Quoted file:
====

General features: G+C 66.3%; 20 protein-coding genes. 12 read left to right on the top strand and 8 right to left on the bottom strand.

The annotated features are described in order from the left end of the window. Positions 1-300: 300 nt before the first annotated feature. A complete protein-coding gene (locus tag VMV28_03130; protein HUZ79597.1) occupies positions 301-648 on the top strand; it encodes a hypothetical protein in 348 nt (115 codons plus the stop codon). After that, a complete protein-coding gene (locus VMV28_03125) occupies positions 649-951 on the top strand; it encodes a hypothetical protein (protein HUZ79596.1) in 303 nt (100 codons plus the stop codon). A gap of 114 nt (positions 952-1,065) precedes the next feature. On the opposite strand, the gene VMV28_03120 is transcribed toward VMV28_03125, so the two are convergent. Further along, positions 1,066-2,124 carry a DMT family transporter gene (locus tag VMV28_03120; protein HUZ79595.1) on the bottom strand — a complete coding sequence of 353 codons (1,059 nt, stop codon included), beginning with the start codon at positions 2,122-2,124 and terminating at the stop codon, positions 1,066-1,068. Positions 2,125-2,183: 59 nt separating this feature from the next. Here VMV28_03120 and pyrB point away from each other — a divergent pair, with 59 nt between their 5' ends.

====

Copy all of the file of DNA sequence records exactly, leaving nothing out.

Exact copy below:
General features: G+C 66.3%; 20 protein-coding genes. 12 read left to right on the top strand and 8 right to left on the bottom strand.

The annotated features are described in order from the left end of the window. Positions 1-300: 300 nt before the first annotated feature. A complete protein-coding gene (locus tag VMV28_03130; protein HUZ79597.1) occupies positions 301-648 on the top strand; it encodes a hypothetical protein in 348 nt (115 codons plus the stop codon). After that, a complete protein-coding gene (locus VMV28_03125) occupies positions 649-951 on the top strand; it encodes a hypothetical protein (protein HUZ79596.1) in 303 nt (100 codons plus the stop codon). A gap of 114 nt (positions 952-1,065) precedes the next feature. On the opposite strand, the gene VMV28_03120 is transcribed toward VMV28_03125, so the two are convergent. Further along, positions 1,066-2,124 carry a DMT family transporter gene (locus tag VMV28_03120; protein HUZ79595.1) on the bottom strand — a complete coding sequence of 353 codons (1,059 nt, stop codon included), beginning with the start codon at positions 2,122-2,124 and terminating at the stop codon, positions 1,066-1,068. Positions 2,125-2,183: 59 nt separating this feature from the next. Here VMV28_03120 and pyrB point away from each other — a divergent pair, with 59 nt between their 5' ends.